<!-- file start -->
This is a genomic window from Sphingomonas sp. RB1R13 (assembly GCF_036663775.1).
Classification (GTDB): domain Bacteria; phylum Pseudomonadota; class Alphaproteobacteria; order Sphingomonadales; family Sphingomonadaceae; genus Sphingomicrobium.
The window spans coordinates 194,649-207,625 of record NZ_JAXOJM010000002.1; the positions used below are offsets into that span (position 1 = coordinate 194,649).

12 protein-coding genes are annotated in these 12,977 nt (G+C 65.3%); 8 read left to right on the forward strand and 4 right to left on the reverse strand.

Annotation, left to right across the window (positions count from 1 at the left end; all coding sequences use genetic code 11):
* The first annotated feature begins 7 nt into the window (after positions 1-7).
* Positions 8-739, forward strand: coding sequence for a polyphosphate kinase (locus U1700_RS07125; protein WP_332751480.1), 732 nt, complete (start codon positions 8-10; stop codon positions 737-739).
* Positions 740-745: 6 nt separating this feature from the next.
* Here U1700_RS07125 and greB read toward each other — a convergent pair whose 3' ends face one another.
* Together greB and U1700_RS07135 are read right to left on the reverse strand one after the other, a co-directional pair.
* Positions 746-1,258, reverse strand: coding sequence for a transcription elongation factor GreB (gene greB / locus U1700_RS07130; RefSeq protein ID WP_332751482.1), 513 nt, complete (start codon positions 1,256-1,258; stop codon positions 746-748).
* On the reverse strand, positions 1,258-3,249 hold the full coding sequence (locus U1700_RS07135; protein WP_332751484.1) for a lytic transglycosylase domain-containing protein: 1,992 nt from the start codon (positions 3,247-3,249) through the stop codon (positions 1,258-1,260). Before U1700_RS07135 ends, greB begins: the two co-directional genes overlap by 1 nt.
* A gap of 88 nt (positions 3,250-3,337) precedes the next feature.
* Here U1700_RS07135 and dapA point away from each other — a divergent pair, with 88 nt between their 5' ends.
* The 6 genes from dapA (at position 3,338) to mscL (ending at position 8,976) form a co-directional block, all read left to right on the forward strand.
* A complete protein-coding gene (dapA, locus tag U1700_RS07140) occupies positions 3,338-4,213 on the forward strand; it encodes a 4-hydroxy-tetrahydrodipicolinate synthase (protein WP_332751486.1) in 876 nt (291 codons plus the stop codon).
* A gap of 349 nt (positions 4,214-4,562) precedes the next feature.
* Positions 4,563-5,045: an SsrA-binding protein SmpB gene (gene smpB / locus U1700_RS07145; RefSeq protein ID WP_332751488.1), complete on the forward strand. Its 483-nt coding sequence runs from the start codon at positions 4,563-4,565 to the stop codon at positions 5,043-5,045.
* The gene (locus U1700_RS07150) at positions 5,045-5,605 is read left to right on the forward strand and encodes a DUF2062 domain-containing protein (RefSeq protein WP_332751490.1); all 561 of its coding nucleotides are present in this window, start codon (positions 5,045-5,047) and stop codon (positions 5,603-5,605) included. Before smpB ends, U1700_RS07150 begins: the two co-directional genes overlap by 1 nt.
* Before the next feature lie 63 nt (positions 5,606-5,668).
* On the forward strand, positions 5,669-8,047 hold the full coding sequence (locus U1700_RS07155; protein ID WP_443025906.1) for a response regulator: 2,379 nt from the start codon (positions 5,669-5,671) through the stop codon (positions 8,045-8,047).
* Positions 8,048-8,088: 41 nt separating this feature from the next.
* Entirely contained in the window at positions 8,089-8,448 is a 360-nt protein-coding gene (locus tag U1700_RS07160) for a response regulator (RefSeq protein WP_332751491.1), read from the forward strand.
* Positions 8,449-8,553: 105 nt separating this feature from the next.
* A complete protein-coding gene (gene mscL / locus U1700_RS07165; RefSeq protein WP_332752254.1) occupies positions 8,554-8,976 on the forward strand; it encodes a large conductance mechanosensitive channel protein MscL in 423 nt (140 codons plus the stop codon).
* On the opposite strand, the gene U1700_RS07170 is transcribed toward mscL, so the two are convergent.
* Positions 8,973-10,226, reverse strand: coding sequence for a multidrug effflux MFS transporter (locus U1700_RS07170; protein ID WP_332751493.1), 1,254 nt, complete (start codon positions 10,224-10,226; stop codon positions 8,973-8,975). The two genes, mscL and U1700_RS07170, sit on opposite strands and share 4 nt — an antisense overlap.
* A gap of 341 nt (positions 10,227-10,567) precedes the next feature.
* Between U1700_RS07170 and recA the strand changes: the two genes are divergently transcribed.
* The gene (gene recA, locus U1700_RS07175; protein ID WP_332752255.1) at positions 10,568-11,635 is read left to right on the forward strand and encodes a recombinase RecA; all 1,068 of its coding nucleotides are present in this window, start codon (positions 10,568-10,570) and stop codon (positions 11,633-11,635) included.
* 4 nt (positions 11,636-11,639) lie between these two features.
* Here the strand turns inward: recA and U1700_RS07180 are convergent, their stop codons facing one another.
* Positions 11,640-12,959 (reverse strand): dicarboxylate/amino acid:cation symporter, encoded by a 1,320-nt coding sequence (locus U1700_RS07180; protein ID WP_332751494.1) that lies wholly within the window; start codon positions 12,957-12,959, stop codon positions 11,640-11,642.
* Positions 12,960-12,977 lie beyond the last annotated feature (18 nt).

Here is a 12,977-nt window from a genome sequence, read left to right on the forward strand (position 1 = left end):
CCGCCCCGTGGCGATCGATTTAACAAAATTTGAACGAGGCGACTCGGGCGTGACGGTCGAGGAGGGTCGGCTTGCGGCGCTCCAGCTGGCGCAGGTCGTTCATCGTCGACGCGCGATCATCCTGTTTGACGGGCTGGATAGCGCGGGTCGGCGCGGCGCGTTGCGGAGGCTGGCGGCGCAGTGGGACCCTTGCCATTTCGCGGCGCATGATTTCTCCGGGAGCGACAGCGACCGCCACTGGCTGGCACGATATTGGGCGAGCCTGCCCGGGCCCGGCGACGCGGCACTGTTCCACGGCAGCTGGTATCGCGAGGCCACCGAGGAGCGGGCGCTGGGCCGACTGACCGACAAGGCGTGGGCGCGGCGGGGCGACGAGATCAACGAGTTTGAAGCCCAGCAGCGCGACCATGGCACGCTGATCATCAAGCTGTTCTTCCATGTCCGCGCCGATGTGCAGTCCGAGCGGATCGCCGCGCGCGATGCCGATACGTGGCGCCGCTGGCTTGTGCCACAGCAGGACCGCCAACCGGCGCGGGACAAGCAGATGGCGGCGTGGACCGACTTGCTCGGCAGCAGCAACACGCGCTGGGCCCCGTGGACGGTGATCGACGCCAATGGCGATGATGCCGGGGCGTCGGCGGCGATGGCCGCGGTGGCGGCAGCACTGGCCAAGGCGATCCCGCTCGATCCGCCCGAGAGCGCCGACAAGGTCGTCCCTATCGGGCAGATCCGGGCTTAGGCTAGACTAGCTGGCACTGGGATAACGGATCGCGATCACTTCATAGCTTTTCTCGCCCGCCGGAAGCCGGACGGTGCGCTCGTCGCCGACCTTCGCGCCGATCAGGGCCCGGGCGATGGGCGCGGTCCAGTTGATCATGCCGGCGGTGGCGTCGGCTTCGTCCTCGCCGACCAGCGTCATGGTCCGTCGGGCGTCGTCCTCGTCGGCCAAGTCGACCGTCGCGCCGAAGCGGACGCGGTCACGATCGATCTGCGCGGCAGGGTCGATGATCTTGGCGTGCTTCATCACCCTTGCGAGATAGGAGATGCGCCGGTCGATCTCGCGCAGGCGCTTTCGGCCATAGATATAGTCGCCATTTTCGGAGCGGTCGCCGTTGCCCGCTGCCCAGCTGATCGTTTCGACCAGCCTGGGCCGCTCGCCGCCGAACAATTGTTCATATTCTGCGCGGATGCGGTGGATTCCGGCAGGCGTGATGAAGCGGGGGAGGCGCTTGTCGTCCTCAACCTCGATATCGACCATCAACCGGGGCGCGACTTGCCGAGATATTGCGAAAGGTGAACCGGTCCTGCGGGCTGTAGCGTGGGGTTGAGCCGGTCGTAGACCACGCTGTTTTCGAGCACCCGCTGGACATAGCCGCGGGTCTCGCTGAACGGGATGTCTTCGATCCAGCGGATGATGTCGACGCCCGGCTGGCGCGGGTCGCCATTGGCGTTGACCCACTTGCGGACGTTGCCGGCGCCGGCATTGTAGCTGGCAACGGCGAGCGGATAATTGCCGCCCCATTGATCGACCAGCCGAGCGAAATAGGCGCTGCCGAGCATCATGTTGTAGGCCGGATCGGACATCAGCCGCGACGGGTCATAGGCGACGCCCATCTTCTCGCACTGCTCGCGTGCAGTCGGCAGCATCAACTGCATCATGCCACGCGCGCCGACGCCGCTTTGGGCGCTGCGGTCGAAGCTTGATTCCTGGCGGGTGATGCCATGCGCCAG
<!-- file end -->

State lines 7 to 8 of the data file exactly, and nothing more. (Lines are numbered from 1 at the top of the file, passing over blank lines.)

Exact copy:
* Positions 8-739, forward strand: coding sequence for a polyphosphate kinase (locus U1700_RS07125; protein WP_332751480.1), 732 nt, complete (start codon positions 8-10; stop codon positions 737-739).
* Positions 740-745: 6 nt separating this feature from the next.